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Smith This concise, accessible introduction provides an analytical narrative of the main events and developments in Soviet Russia between and It examines the impact of the revolution on society as a whole--on different classes, ethnic groups, the army, men and women, youth.
Its central concern is to understand how one structure of domination was replaced by another. The book registers the primacy of The Russian Revolution: The book registers the primacy of politics, but situates political developments firmly in the context of massive economic, social, and cultural change.
Since the fall of Communism there has been much reflection on the significance of the Russian Revolution.
The book rejects the currently influential, liberal interpretation of the revolution in favor of one that sees it as rooted in the contradictions of a backward society which sought modernization and enlightenment and ended in political tyranny. Fair balance between chronological narrative and analysis.
The Russian Revolution was probably the single most important event of the twentieth century. When you think about the things it directly caused, what it inspired, and how rooted in everything that happened afterwards it became, it becomes clear that this is a very serious topic.
Had Nicholas II been a little more conciliatory in those early years, had he held his nerve in February, had he and his family escaped their gruesome murder into British exile, as there was a chance they might, or, alternatively, had my namesake been a little firmer in putting down those crackpot Bolshevik upstarts in July and August, or even if the woman who shot Lenin in had aimed a tad better and hit something vital, we would be living in a very different world today.
There might have still been a Second World War, but it would have been unimaginably different. This kind of counterfactual speculation is controversial, but then so is the Revolution itself.
It was an orgy of chance, causality and human will all obvious on their own, and together they left a continent and million people rocked by disorder, plagued by war and drought, and ultimately drenched in more blood than perhaps any other state in history.
When we approach the corpus of such a subject, we must bear in mind the controversy. The Russian Revolution is a secret glade concealed behind a thicket of malicious lies.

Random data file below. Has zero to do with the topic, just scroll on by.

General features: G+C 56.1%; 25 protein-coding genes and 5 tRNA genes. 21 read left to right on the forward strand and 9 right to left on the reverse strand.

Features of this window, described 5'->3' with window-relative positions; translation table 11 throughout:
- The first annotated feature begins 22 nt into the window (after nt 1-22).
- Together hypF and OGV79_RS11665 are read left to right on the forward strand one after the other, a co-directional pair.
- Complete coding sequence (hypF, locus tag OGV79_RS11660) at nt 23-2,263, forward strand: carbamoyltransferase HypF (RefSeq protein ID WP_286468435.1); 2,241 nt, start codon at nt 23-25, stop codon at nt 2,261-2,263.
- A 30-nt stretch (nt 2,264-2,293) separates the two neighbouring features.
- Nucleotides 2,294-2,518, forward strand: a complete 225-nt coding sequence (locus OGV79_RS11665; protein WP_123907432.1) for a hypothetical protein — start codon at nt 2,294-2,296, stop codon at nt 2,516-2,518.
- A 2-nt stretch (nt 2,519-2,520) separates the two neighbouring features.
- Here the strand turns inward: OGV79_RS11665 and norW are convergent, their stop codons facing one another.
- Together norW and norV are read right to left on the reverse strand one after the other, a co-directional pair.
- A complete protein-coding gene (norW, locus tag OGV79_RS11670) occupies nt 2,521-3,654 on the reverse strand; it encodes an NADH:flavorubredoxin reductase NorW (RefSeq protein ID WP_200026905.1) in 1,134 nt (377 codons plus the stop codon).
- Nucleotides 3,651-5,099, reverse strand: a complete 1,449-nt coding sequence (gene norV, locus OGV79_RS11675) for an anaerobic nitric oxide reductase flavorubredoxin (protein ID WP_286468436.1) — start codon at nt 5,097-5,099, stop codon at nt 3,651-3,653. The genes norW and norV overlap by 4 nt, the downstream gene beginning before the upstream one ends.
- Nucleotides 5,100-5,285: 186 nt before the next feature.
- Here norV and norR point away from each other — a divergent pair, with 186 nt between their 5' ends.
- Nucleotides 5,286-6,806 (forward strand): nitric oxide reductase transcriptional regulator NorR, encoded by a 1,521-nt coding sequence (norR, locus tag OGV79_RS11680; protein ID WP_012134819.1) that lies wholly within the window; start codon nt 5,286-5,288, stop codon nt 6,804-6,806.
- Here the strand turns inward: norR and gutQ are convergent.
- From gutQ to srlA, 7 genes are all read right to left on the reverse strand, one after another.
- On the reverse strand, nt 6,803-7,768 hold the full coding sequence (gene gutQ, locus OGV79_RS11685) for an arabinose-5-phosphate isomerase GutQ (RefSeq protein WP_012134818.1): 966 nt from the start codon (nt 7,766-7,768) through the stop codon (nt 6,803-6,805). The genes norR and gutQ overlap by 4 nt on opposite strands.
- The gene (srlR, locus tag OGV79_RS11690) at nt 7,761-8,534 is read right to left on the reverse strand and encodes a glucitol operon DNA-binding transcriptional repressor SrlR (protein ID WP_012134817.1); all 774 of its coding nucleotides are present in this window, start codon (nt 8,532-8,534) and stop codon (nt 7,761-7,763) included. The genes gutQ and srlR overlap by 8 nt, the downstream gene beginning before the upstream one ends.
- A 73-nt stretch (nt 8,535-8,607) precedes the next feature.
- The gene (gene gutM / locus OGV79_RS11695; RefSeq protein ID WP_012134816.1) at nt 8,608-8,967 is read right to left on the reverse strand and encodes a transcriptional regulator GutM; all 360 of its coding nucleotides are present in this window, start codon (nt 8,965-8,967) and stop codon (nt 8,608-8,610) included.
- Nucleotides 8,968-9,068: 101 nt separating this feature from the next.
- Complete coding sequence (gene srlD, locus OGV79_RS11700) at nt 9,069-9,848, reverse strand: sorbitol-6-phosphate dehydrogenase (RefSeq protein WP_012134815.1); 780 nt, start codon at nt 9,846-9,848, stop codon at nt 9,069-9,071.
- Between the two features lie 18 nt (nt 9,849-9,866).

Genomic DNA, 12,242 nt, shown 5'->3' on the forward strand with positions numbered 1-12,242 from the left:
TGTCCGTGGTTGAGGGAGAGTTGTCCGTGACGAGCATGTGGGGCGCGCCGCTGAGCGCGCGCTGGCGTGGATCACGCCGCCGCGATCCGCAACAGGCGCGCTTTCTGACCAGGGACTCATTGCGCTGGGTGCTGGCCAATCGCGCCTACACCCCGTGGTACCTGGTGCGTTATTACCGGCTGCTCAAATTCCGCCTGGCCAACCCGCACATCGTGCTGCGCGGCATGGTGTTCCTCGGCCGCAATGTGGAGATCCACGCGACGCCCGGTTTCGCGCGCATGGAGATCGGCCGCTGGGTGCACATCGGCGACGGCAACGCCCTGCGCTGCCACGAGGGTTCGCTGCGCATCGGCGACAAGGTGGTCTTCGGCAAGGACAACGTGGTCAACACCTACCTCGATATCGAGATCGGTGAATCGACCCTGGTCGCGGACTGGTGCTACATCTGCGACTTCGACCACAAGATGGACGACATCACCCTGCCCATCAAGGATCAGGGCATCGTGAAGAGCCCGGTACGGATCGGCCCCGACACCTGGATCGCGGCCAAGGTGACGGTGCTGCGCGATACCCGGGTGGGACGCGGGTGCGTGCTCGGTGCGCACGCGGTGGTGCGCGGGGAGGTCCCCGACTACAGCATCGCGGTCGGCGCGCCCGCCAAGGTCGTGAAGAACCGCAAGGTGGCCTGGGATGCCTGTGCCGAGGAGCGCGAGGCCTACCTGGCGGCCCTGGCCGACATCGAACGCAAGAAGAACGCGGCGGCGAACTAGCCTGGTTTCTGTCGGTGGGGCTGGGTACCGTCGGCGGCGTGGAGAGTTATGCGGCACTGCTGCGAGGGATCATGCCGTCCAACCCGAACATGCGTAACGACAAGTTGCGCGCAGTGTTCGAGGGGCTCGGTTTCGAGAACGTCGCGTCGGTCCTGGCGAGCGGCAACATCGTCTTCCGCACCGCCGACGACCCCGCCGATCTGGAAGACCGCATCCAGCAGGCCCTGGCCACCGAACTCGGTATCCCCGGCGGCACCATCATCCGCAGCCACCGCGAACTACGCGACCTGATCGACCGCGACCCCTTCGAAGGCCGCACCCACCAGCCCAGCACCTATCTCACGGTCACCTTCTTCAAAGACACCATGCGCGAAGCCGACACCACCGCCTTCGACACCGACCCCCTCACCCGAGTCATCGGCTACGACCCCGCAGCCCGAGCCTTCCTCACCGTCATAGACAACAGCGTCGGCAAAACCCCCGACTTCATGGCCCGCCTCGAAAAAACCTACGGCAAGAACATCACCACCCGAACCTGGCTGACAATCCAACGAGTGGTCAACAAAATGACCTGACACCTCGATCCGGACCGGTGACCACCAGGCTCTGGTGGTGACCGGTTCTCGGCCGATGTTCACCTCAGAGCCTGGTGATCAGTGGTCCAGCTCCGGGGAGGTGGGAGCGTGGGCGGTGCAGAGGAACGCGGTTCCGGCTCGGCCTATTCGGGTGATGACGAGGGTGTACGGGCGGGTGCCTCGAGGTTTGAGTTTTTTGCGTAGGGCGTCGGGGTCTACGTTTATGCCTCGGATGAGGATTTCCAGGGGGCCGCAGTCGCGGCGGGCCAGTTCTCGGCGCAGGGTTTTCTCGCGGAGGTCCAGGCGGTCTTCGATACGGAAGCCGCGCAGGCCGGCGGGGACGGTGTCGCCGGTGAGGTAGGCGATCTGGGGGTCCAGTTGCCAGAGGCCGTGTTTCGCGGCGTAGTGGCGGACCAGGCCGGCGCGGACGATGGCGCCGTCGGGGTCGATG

Historians lately have complained about the "tyranny of the archives" neutering their subject, but here archival exploration is an exciting competition to settle old questions and vindicate certain beliefs. The judgement passed on what happened in is also a judgement on an entire philosophy, a whole way of thinking, as well as the hostile foreign policy of the west for the last 70 years.
Interests are involved; tensions run high between the different schools. Exactly what degree of popular support did the Bolsheviks have in October? How did your average worker feel about the war of words going on between intellectuals in the Petrograd Soviet?
What the hell was Kornilov thinking? How did it all go so wrong?The Russian Revolution was a series of revolutions in the Russian Empire during The events destroyed the Tsarist autocracy, and helped create the Soviet Union. The first revolution was on 8 March , but in Russia it was recorded as 28 February The Russian Revolution: A Very Short Introduction (Very Short Introductions) - Kindle edition by S.
A. Smith. Download it once and read it on your Kindle device, PC, phones or tablets. Use features like bookmarks, note taking and highlighting while reading The Russian Revolution: A Very Short Introduction (Very Short Introductions)/5(10). Russian Revolution of - Introduction to the Russian Revolution of Introduction to the Russian Revolution of The Russian Revolution of Search the site GO.
History & Culture. European History Revolutions & Rebellions The Unhappy History that Led to the Russian Revolution. Timeline of the Russian . The Russian Orthodox Church (Russian: Русская Православная Церковь) is traditionally said to have been founded by Andrew the Apostle, who is thought to have visited Scythia and Greek colonies along the northern coast of the Black r-bridal.coming to one of the legends, St.
Andrew reached the future location of Kiev and foretold the foundation of a great Christian city. An introduction to Russia, the 19th century empire that within two generations underwent reform, reaction and revolution.
“An introduction to Russia” at Alpha History, https://alphahistory Russia in Revolution. To mark its centenary, Alpha History authors live-tweet press reports about the Russian Revolution - as it unfolded The Russian Revolution wasn't simply the result of World War One, which just triggered the collapse of a system being eroded by tensions for several decades before, the sort of collapse Hitler thought would be repeated in the Second World War; he was a war too late for his plans, and history is rarely as easy to predict by looking back as history .